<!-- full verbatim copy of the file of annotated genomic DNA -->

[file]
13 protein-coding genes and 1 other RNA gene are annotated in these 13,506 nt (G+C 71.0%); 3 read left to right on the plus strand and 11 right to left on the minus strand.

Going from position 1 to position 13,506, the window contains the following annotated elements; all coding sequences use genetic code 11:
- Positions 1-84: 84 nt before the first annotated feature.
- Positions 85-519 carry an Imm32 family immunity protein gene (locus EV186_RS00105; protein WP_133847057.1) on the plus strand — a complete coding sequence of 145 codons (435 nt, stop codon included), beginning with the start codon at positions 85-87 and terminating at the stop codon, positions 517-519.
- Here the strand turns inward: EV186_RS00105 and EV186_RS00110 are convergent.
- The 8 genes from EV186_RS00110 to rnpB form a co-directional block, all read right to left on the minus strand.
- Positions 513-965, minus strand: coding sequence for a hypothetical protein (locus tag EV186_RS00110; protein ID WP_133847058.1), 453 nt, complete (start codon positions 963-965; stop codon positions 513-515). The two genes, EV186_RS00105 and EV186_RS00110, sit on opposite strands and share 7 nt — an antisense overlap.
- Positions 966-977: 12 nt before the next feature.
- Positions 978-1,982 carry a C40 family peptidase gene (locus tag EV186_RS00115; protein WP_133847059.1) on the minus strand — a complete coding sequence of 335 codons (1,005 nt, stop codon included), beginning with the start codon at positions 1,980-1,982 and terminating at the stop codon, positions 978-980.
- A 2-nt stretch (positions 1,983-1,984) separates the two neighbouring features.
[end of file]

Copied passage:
13 protein-coding genes and 1 other RNA gene are annotated in these 13,506 nt (G+C 71.0%); 3 read left to right on the plus strand and 11 right to left on the minus strand.

Going from position 1 to position 13,506, the window contains the following annotated elements; all coding sequences use genetic code 11:
- Positions 1-84: 84 nt before the first annotated feature.
- Positions 85-519 carry an Imm32 family immunity protein gene (locus EV186_RS00105; protein WP_133847057.1) on the plus strand — a complete coding sequence of 145 codons (435 nt, stop codon included), beginning with the start codon at positions 85-87 and terminating at the stop codon, positions 517-519.
- Here the strand turns inward: EV186_RS00105 and EV186_RS00110 are convergent.
- The 8 genes from EV186_RS00110 to rnpB form a co-directional block, all read right to left on the minus strand.
- Positions 513-965, minus strand: coding sequence for a hypothetical protein (locus tag EV186_RS00110; protein ID WP_133847058.1), 453 nt, complete (start codon positions 963-965; stop codon positions 513-515). The two genes, EV186_RS00105 and EV186_RS00110, sit on opposite strands and share 7 nt — an antisense overlap.
- Positions 966-977: 12 nt before the next feature.
- Positions 978-1,982 carry a C40 family peptidase gene (locus tag EV186_RS00115; protein WP_133847059.1) on the minus strand — a complete coding sequence of 335 codons (1,005 nt, stop codon included), beginning with the start codon at positions 1,980-1,982 and terminating at the stop codon, positions 978-980.
- A 2-nt stretch (positions 1,983-1,984) separates the two neighbouring features.